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Hal Kibbey

Last modified: Tuesday, January 4, 2011


Jan. 4, 2011

BLOOMINGTON, Ind. -- As the new year begins, Jupiter will be the only planet visible after sunset, about halfway up the sky in the south-southwest. It will dominate the evening sky as the brightest object in view. January will be the last month to take advantage of Jupiter's position by observing the giant planet with a telescope. It will start sinking closer to the horizon in February, so its light will have to pass through more of Earth's turbulent atmosphere. It will set around 11 p.m. EST at the beginning of January and before 9:30 p.m. by month's end.


Photo courtesy of NASA


Print-Quality Photo

Jupiter will serve as a marker for the planet Uranus this month, for both will appear in the same field of view in binoculars. For the first few days of the month, Uranus will be less than 1 degree north of Jupiter. Not until 2038 will these two planets again be so close.

Saturn will rise around 12:30 a.m. EST as January begins and about two hours earlier by month's end. The planet will be at its highest in the south by the start of morning twilight, the best time to view it with a telescope. Its rings will be tilted 10 degrees to our line of sight, the widest they have appeared since 2007. Saturn's biggest moon, Titan, will be due south of the planet on Jan. 12 and Jan. 28 and due north on Jan. 4 and Jan. 20.

Venus will rise more than three hours before the sun in January, becoming a brilliant object high in the southeast well before the start of morning twilight. It will reach its greatest separation from the sun on Jan. 8.

Mercury will arrive at its own greatest elongation from the sun the next day. Though much fainter than Venus, Mercury will still be brighter than any star visible. Look for it low in the southeast about an hour before sunrise.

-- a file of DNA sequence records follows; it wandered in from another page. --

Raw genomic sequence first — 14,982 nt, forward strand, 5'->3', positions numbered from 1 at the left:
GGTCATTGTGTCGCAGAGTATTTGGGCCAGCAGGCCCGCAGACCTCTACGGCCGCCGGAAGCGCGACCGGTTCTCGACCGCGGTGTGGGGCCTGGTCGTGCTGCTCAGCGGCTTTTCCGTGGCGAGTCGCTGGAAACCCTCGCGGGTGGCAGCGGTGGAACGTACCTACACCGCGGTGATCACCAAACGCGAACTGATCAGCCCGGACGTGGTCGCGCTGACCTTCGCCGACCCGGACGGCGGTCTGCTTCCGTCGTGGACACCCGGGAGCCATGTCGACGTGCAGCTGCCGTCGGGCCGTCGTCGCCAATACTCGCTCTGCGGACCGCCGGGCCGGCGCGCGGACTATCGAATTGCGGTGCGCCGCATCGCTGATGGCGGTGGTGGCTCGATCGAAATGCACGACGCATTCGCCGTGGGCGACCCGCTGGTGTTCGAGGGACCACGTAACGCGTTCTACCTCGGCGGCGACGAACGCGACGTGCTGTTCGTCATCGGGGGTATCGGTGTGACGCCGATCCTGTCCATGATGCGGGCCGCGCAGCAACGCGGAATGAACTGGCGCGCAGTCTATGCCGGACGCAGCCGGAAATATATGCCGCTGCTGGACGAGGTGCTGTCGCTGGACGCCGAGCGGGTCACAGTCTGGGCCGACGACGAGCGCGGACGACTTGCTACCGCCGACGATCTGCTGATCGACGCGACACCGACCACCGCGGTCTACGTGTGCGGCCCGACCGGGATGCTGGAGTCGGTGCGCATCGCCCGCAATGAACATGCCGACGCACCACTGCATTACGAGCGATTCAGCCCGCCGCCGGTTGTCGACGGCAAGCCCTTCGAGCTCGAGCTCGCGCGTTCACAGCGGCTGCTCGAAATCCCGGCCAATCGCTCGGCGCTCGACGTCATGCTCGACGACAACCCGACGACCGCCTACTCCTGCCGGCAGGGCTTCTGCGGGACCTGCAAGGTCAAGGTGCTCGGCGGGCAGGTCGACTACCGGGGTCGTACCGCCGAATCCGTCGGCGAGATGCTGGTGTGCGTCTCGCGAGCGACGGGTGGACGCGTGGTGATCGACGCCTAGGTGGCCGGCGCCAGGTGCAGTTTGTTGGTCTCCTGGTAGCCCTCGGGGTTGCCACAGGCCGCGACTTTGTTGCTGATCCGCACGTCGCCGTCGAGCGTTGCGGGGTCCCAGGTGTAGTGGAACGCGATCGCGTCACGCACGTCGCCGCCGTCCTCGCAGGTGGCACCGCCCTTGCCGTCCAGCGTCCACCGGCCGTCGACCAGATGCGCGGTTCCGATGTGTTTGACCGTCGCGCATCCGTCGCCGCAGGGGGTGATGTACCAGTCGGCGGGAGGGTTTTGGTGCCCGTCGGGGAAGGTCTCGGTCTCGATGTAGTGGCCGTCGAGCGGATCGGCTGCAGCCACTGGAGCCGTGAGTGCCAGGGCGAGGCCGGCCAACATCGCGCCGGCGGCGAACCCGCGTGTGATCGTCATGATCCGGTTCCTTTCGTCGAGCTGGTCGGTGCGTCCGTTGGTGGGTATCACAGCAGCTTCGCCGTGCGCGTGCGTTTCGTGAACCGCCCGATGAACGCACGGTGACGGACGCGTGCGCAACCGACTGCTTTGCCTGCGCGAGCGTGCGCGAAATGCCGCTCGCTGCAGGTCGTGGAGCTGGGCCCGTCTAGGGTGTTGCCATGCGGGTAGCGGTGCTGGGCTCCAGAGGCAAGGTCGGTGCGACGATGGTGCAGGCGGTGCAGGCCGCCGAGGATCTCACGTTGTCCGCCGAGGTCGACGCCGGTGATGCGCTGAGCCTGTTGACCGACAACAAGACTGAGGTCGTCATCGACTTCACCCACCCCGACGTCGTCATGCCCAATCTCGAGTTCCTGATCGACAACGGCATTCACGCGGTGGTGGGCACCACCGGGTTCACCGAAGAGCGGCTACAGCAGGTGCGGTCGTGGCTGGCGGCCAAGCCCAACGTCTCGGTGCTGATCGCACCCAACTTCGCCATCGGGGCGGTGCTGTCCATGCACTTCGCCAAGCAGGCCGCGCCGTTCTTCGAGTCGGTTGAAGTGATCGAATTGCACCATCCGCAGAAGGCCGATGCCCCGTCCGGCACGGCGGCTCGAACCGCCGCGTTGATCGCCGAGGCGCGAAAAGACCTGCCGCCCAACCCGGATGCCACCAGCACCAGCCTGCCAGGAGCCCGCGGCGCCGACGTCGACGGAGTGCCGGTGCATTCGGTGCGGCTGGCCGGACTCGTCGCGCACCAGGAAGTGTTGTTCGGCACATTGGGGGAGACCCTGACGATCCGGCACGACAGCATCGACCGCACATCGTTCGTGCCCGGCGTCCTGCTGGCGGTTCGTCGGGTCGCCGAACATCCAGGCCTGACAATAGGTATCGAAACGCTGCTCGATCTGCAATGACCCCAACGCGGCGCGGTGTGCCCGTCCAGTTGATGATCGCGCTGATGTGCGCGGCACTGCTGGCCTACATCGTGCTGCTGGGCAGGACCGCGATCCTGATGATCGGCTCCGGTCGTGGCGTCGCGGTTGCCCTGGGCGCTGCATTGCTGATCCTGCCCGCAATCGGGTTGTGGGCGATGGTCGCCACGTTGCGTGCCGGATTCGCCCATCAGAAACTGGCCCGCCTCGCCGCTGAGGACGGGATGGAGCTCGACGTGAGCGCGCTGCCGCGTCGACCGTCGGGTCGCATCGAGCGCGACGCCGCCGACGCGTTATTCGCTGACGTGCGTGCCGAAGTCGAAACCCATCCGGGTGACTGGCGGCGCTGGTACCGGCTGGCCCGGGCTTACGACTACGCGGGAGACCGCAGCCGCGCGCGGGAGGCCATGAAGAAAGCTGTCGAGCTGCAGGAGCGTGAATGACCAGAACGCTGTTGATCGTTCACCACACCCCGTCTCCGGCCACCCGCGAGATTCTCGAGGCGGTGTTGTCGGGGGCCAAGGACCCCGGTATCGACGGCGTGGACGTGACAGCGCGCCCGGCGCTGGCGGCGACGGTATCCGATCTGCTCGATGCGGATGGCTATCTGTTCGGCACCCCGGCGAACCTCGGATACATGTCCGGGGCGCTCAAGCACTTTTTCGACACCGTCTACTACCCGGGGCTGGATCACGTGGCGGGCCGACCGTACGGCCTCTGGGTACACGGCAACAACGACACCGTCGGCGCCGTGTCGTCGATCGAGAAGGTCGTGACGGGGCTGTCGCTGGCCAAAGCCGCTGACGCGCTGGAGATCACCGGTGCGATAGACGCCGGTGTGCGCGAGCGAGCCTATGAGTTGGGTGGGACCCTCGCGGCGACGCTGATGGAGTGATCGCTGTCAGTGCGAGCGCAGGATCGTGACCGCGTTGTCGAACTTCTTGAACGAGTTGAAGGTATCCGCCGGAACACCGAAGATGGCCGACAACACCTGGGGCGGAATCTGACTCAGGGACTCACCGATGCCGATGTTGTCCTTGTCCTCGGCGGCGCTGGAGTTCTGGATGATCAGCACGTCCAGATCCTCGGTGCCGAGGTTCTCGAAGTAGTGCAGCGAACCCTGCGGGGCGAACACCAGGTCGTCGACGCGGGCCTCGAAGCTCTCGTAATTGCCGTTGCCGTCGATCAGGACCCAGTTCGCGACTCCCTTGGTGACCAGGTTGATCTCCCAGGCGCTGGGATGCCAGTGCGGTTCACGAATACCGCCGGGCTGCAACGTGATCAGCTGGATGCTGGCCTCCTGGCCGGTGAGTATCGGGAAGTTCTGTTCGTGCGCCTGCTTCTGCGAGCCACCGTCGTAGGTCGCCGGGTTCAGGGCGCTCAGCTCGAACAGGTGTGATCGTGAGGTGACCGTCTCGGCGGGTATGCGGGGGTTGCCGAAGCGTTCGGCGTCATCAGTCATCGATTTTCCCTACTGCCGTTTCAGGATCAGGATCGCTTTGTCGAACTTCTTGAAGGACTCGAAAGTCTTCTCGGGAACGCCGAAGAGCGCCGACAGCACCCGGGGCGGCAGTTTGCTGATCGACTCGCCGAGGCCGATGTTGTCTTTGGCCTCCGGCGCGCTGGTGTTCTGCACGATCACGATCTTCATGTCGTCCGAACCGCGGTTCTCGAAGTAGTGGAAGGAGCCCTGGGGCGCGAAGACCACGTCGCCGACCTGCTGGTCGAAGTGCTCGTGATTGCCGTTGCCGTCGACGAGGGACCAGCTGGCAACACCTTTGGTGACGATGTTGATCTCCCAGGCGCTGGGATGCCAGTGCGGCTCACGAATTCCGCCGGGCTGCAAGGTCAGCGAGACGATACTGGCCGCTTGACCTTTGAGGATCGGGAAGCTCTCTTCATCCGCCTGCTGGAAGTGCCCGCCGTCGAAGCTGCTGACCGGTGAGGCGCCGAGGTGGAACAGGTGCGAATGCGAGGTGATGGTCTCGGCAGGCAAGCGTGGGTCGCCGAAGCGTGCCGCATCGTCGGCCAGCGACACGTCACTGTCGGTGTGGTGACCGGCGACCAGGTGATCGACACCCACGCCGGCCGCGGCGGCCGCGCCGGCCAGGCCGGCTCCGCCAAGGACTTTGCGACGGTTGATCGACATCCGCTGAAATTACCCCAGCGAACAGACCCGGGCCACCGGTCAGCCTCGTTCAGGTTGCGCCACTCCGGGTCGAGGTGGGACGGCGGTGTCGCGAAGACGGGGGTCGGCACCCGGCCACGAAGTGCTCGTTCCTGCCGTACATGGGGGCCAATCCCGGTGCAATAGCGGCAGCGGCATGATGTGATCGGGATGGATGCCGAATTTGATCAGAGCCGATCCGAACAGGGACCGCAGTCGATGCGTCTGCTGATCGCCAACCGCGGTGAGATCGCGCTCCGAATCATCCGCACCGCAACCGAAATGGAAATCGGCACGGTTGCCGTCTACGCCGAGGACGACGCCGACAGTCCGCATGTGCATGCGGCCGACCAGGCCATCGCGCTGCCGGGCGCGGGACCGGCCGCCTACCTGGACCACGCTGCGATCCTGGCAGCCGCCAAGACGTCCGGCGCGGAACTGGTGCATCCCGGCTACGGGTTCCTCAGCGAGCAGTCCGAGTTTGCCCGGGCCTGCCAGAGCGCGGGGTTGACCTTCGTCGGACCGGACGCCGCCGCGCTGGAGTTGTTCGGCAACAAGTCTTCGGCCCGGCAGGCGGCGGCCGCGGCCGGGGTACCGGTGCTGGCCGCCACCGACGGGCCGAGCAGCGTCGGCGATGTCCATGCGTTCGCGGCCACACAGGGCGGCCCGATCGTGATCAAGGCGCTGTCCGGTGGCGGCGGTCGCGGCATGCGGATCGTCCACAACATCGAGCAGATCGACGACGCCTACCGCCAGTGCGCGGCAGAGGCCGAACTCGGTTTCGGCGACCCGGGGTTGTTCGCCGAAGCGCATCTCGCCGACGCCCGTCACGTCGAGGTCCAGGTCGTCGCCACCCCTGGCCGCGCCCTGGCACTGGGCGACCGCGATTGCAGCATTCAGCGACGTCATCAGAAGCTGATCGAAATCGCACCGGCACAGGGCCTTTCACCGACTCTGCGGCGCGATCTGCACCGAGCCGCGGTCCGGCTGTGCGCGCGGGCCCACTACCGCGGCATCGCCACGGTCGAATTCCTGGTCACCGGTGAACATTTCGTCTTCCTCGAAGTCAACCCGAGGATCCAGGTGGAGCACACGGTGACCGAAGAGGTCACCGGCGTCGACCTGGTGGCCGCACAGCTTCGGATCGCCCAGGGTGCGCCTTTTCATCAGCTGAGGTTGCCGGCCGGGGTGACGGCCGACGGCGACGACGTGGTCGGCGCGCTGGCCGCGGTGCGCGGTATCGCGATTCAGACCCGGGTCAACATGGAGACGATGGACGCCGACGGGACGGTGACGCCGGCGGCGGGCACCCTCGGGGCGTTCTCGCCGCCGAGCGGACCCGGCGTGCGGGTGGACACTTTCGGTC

Mars will be out of sight in the solar glare during January.

Meteor shower

The Quadrantid meteor shower will be active for the first week of January, with a sharp peak during the hours before dawn on Jan. 4. The moon was new that same morning, providing ideal viewing conditions under a clear sky. The rate of this shower varies considerably and unpredictably from year to year, but observers may see up to 100 meteors per hour during the brief peak.

The Quadrantids will appear to come from a point called the radiant near the end of the handle of the Big Dipper, which will rise in the northeast. The radiant is in the constellation Bootes the Herdsman, which contains the bright orange star Arcturus as a conspicuous marker.

Try facing northeast toward the Big Dipper. If you extend the curve formed by the handle's three stars, it forms an "arc to Arcturus." Meteors should be visible in all parts of the sky, but the higher Arcturus is above the eastern horizon, the more meteors there will be. More information about viewing meteor showers, including the Quadrantids, is available from the American Meteor Society at


Earth reached the closest point to the sun in its orbit, the position called perihelion, on Jan. 3 at 2 p.m. EST (19:00 Universal Time). A common misconception is that our seasons are caused by Earth's changing distance from the sun. The actual cause is the tilt of Earth's axis. Winter in the Northern Hemisphere happens when the North Pole is tilted away from the sun, so that sunlight must pass through a greater amount of Earth's atmosphere to reach the surface. We experience the coldest time of year when we are closest to the sun.

Moon phases

The moon will be new on Jan. 4, at first quarter on Jan. 12, full on Jan. 19 and at third quarter on Jan. 26.